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Common Passwords You Shouldn’t Be Using !

password graphicIn light of the series of news reports about account hacks, I thought was a good idea to put out a list of the most common passwords.  I know it is a pain to come up with a unique password for each site you have an account on.  Look at it this way – would you rather spend a few minutes how coming up with a good password that can be guessed by someone with commonly available tools or spend a lot of time cleaning up the mess after an account has been hacked or broken into ? If you aren’t already using a Password Manager application to help make the process easier for you, now is a good time to start looking for one to best fit your needs.  I will be going over several of them on my podcast and in upcoming posts to this blog.


Here are a list of the 20 most common passwords to avoid using –

1. password                       11. 123456
2. 12345678                      12. qwerty
3. 12345                            13. dragon
4. pussy                            14. baseball
5. football                         15. 1234
6. letmein                        16. monkey
7. 696969                        17. abc123
8. mustang                      18. michael
9. shadow                        19. master
10. 111111                          20. 1234567

You can see a very comprehensive list of common passwords that should not be used at http://www.passwordrandom.com.  Common passwords, like the ones shown here, can make the login account susceptible to what is known as a dictionary attack.  The attack gets its name from the list of passwords to be tried coming literally from a dictionary.  While having a password that is easy to remember, it is also a double edged sword.  It is also easier to guess.  Adding mixed case letters, non-consecutive numbers and punctuation increase the level of difficulty.  Some websites allow for the use of special characters in a password.  You will find that what is considered a “special” character is often what you or I would think of as comma or backslash.  While using a single password is easier to remember, it also lowers the level of protection on your other accounts.  Once your password has been found, that will be one of the first things tried when hackers try to get access to other well known sites.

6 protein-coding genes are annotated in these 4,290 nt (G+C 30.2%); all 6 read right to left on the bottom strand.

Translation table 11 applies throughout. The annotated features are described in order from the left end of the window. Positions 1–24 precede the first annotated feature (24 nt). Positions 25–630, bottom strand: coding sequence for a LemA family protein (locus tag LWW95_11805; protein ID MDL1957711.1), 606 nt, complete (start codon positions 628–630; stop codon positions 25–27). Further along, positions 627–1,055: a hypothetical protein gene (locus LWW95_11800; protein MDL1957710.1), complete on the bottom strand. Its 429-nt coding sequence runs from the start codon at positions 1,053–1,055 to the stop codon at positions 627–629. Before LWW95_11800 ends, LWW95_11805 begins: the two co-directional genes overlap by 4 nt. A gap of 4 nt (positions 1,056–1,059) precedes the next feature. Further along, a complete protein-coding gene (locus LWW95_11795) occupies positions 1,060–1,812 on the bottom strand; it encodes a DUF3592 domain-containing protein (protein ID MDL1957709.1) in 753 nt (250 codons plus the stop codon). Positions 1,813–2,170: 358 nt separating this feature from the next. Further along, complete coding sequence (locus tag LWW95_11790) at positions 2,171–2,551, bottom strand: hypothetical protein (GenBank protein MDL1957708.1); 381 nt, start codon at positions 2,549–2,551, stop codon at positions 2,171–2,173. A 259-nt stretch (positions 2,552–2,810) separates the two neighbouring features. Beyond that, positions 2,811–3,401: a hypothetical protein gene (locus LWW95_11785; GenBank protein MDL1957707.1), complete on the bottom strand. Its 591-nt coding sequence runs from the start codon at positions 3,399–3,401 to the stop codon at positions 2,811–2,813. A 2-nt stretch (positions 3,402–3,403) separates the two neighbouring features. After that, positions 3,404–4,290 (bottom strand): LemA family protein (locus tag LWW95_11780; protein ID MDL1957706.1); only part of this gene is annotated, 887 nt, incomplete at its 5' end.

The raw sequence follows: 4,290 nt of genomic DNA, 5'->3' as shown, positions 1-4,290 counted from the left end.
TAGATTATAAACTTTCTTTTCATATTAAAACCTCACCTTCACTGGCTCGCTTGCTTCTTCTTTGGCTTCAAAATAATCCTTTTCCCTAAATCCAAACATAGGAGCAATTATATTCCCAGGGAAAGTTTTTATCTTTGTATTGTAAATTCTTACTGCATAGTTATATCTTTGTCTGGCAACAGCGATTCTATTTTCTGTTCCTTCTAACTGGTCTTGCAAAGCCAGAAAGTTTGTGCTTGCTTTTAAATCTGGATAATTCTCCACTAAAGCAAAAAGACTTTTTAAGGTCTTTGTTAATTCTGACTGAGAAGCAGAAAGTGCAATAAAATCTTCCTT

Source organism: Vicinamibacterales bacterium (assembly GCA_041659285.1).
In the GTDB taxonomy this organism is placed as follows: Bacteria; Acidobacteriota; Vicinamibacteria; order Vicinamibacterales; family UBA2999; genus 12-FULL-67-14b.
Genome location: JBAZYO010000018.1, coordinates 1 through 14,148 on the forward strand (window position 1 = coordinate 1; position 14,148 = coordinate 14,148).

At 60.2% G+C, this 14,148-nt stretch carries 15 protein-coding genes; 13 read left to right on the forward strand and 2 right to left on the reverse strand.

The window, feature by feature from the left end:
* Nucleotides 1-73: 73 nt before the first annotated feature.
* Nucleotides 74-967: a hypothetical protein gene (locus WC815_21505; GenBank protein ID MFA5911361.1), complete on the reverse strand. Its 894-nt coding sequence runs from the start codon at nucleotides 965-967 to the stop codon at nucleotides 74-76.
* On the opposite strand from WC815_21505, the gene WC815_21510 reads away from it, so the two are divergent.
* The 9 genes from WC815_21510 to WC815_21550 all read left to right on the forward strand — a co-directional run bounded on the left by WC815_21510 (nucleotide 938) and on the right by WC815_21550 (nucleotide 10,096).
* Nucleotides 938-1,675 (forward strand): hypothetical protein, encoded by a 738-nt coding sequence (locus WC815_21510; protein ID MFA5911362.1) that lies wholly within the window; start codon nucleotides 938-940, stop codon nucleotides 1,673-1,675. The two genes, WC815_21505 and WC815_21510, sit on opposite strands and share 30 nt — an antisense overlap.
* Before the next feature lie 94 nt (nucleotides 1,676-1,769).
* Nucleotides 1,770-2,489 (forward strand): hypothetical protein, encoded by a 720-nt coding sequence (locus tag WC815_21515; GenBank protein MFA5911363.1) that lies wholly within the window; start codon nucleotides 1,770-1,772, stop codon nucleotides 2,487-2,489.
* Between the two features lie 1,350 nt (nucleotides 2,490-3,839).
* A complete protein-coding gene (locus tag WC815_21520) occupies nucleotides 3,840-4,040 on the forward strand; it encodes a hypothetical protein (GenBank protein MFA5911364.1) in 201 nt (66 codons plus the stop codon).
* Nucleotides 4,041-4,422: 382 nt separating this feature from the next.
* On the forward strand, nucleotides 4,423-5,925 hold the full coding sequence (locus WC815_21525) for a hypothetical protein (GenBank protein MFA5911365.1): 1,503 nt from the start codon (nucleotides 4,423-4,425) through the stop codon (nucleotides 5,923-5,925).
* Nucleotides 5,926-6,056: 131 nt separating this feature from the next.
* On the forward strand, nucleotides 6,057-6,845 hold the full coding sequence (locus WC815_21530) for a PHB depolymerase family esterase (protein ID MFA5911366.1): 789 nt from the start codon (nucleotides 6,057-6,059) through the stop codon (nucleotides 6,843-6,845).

HackerBook3DTo learn how to protect your other social media and login accounts, please purchase a copy of my book “The Hackers Are Coming… How-To Safely Surf The Internet”. This book covers how to protect your other online accounts to make it as difficult as possible for someone to hack into your account.

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